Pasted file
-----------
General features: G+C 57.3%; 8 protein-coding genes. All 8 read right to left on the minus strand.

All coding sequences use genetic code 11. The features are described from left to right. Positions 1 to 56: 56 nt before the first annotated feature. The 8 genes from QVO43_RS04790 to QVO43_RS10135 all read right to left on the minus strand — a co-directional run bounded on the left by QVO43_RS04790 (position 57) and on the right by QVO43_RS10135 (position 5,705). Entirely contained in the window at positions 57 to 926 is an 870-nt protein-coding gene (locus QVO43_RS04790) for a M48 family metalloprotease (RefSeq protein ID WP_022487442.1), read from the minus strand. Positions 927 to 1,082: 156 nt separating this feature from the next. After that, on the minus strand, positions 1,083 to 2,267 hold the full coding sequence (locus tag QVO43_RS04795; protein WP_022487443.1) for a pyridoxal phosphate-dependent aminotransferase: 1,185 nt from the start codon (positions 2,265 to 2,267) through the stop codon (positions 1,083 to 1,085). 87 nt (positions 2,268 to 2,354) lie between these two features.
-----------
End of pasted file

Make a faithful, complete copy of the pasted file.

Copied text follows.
General features: G+C 57.3%; 8 protein-coding genes. All 8 read right to left on the minus strand.

All coding sequences use genetic code 11. The features are described from left to right. Positions 1 to 56: 56 nt before the first annotated feature. The 8 genes from QVO43_RS04790 to QVO43_RS10135 all read right to left on the minus strand — a co-directional run bounded on the left by QVO43_RS04790 (position 57) and on the right by QVO43_RS10135 (position 5,705). Entirely contained in the window at positions 57 to 926 is an 870-nt protein-coding gene (locus QVO43_RS04790) for a M48 family metalloprotease (RefSeq protein ID WP_022487442.1), read from the minus strand. Positions 927 to 1,082: 156 nt separating this feature from the next. After that, on the minus strand, positions 1,083 to 2,267 hold the full coding sequence (locus tag QVO43_RS04795; protein WP_022487443.1) for a pyridoxal phosphate-dependent aminotransferase: 1,185 nt from the start codon (positions 2,265 to 2,267) through the stop codon (positions 1,083 to 1,085). 87 nt (positions 2,268 to 2,354) lie between these two features.